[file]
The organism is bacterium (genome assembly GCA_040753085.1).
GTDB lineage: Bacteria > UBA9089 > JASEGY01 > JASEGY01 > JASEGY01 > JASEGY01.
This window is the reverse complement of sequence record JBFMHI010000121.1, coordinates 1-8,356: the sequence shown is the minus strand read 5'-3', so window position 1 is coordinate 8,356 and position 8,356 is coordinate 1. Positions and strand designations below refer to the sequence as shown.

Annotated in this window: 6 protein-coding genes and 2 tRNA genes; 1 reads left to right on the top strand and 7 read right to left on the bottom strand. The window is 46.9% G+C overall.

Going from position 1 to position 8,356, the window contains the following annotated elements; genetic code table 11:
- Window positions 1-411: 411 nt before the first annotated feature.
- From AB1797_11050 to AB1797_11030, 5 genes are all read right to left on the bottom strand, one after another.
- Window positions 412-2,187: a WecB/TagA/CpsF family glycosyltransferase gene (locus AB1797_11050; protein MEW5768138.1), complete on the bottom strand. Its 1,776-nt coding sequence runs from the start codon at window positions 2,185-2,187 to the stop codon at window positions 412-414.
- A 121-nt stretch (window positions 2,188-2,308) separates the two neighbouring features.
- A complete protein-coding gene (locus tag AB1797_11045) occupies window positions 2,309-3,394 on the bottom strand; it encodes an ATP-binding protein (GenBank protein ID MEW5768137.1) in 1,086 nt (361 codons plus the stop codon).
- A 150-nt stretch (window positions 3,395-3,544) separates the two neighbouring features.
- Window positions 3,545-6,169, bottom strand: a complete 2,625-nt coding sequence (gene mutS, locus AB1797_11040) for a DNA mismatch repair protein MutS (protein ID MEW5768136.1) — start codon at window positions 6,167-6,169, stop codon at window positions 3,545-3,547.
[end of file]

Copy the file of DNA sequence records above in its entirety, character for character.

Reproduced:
The organism is bacterium (genome assembly GCA_040753085.1).
GTDB lineage: Bacteria > UBA9089 > JASEGY01 > JASEGY01 > JASEGY01 > JASEGY01.
This window is the reverse complement of sequence record JBFMHI010000121.1, coordinates 1-8,356: the sequence shown is the minus strand read 5'-3', so window position 1 is coordinate 8,356 and position 8,356 is coordinate 1. Positions and strand designations below refer to the sequence as shown.

Annotated in this window: 6 protein-coding genes and 2 tRNA genes; 1 reads left to right on the top strand and 7 read right to left on the bottom strand. The window is 46.9% G+C overall.

Going from position 1 to position 8,356, the window contains the following annotated elements; genetic code table 11:
- Window positions 1-411: 411 nt before the first annotated feature.
- From AB1797_11050 to AB1797_11030, 5 genes are all read right to left on the bottom strand, one after another.
- Window positions 412-2,187: a WecB/TagA/CpsF family glycosyltransferase gene (locus AB1797_11050; protein MEW5768138.1), complete on the bottom strand. Its 1,776-nt coding sequence runs from the start codon at window positions 2,185-2,187 to the stop codon at window positions 412-414.
- A 121-nt stretch (window positions 2,188-2,308) separates the two neighbouring features.
- A complete protein-coding gene (locus tag AB1797_11045) occupies window positions 2,309-3,394 on the bottom strand; it encodes an ATP-binding protein (GenBank protein ID MEW5768137.1) in 1,086 nt (361 codons plus the stop codon).
- A 150-nt stretch (window positions 3,395-3,544) separates the two neighbouring features.
- Window positions 3,545-6,169, bottom strand: a complete 2,625-nt coding sequence (gene mutS, locus AB1797_11040) for a DNA mismatch repair protein MutS (protein ID MEW5768136.1) — start codon at window positions 6,167-6,169, stop codon at window positions 3,545-3,547.